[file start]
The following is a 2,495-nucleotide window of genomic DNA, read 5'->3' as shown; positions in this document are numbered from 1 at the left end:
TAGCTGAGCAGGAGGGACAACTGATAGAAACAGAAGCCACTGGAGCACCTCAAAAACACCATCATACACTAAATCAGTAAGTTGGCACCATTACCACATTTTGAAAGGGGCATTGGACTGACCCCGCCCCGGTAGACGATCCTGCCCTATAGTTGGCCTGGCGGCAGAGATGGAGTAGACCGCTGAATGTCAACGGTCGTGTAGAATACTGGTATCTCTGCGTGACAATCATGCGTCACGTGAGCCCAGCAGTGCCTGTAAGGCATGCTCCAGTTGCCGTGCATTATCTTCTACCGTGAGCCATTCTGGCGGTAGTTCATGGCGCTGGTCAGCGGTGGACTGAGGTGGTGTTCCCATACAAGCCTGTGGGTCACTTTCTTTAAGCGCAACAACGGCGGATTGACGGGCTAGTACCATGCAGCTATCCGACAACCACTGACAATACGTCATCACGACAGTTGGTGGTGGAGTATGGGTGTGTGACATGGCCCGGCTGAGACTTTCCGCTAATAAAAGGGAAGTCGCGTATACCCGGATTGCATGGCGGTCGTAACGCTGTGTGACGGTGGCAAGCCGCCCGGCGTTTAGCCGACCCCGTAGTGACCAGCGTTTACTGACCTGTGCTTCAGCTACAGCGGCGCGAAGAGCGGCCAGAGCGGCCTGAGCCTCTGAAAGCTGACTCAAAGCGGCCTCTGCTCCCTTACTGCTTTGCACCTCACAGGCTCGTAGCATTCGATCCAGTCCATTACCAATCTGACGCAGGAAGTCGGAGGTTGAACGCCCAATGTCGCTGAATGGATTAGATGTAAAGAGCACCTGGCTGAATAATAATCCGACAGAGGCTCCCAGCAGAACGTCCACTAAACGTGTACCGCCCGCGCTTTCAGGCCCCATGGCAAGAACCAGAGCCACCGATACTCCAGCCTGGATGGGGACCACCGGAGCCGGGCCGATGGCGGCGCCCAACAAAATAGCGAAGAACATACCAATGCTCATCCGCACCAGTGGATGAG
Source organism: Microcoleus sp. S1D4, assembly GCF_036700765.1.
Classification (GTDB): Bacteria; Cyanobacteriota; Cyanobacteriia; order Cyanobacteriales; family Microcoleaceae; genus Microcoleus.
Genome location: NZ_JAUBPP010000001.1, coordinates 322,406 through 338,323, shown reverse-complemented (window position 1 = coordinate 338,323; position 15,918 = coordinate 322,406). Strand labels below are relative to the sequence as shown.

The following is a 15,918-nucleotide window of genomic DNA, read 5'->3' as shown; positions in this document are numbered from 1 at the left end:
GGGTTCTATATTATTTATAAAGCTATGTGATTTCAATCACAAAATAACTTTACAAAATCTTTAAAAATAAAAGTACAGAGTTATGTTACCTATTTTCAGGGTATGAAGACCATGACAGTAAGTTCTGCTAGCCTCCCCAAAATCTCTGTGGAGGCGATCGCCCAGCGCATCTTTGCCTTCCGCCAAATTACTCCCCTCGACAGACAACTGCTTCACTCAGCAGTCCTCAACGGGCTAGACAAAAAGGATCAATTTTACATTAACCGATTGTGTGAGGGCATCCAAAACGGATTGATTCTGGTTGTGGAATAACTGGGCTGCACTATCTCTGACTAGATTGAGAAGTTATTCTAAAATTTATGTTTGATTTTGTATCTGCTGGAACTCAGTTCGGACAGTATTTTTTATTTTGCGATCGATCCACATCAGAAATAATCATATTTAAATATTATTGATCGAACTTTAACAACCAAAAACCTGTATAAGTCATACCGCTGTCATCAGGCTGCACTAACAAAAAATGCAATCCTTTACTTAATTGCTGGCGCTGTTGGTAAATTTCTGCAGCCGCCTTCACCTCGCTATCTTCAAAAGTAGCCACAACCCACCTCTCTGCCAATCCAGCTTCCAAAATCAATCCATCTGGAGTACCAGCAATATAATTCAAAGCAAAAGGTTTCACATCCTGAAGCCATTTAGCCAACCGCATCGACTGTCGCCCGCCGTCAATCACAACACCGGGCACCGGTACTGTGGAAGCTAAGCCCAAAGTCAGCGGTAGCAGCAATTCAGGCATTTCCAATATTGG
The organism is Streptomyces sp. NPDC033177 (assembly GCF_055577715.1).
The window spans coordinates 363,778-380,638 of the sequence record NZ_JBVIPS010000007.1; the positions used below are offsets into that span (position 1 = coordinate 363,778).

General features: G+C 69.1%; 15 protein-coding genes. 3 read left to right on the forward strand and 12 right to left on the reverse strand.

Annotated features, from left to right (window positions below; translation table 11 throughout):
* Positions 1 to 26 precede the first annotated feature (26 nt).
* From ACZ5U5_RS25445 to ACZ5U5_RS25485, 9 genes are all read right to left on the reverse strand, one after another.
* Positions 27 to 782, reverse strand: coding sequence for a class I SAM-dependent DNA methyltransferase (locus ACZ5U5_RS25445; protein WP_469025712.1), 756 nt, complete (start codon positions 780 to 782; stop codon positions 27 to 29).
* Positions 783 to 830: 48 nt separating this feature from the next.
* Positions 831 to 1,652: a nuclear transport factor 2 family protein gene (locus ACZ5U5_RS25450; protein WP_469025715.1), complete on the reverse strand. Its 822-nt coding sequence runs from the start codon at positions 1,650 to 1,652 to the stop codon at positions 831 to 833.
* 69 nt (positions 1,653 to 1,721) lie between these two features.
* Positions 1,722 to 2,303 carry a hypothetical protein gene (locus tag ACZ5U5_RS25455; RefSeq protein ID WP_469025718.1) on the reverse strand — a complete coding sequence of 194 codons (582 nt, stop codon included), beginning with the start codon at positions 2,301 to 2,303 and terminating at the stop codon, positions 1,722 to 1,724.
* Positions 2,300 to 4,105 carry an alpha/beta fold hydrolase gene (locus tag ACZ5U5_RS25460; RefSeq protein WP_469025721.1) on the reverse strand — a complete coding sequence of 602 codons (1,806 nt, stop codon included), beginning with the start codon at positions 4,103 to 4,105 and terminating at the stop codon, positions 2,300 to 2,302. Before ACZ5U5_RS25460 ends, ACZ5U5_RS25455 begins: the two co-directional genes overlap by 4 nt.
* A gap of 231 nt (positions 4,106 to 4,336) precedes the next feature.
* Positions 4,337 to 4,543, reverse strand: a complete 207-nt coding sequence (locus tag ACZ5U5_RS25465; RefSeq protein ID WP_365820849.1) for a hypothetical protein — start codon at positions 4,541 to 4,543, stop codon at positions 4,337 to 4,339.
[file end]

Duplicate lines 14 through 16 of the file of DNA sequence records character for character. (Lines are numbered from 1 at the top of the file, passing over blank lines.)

* Positions 27 to 782, reverse strand: coding sequence for a class I SAM-dependent DNA methyltransferase (locus ACZ5U5_RS25445; protein WP_469025712.1), 756 nt, complete (start codon positions 780 to 782; stop codon positions 27 to 29).
* Positions 783 to 830: 48 nt separating this feature from the next.
* Positions 831 to 1,652: a nuclear transport factor 2 family protein gene (locus ACZ5U5_RS25450; protein WP_469025715.1), complete on the reverse strand. Its 822-nt coding sequence runs from the start codon at positions 1,650 to 1,652 to the stop codon at positions 831 to 833.